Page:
Tag Archives: art

The Frick Collection: Guido Cagnacci’s ‘Masterpiece the Repentant Magdalene’ (October 25, 2016, through January 22, 2017)

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Often times we get lost in the glamour and beauty of the collections from the likes of the Metropolitan Museum of Art and the Whitney Museum of American Art that we forget about the off the beaten path works that are just down the street that can offer just as much creative inspiration when you are on holiday.

Have you ever heard of The Frick Collection?  The Frick is known for its distinguished Old Master paintings and outstanding examples of European sculpture and decorative arts.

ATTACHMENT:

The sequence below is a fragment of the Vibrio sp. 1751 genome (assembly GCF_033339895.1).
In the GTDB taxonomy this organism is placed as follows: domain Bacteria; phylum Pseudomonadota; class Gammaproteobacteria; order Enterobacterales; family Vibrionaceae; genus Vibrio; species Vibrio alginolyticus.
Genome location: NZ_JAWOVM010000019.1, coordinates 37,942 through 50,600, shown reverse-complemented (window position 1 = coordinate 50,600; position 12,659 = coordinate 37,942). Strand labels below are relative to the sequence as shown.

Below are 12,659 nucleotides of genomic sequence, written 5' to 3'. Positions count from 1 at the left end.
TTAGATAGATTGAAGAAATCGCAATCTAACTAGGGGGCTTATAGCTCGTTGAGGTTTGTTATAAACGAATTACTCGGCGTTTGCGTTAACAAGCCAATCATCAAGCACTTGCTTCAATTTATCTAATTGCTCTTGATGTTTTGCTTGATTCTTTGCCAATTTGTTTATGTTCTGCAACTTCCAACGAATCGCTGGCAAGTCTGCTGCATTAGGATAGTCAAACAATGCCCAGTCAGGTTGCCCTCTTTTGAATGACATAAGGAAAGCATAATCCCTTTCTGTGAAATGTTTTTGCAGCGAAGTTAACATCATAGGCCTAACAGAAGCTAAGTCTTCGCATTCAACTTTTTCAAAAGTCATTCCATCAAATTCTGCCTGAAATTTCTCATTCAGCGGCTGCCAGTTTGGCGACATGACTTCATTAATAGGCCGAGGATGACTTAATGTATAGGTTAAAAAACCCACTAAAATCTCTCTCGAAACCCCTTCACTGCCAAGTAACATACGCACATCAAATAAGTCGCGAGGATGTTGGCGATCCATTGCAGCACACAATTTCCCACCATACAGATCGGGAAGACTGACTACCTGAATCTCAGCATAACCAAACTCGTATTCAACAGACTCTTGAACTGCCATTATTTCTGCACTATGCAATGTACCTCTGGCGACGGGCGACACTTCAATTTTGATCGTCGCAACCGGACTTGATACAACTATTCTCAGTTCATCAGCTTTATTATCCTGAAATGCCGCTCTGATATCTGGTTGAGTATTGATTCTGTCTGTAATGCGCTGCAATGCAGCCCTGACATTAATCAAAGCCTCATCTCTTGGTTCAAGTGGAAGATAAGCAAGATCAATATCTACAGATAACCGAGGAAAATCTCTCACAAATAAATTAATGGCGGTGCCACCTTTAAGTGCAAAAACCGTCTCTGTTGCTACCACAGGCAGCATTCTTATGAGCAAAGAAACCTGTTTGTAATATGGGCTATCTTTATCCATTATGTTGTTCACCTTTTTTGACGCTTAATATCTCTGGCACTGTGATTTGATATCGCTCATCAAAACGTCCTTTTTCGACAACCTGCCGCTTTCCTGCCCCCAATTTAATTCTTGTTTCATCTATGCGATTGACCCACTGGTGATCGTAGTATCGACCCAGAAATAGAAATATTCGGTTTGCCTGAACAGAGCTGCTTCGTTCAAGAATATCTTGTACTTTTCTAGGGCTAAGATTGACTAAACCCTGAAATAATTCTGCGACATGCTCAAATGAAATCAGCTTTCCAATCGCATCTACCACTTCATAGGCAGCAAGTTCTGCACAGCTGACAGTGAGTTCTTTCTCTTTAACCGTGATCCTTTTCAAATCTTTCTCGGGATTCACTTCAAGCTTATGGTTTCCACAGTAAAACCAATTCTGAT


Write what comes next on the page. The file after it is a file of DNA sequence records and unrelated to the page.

The collection was assembled by the Pittsburgh industrialist Henry Clay Frick (1849–1919) and is housed in his former residence on Fifth Avenue. One of New York City’s few remaining Gilded Age mansions, it provides a tranquil environment for visitors to experience masterpieces by artists such as Bellini, Rembrandt, Vermeer, Gainsborough, Goya, and Whistler. The museum opened in 1935 and has continued to acquire works of art since Mr. Frick’s death.

A collection that inspired me during my visit to The Frick Collection was from Guido Cagnacci.  His ‘Masterpiece the Repentant Magdalene’ is swoon worthy and a true exhibition of a great master series.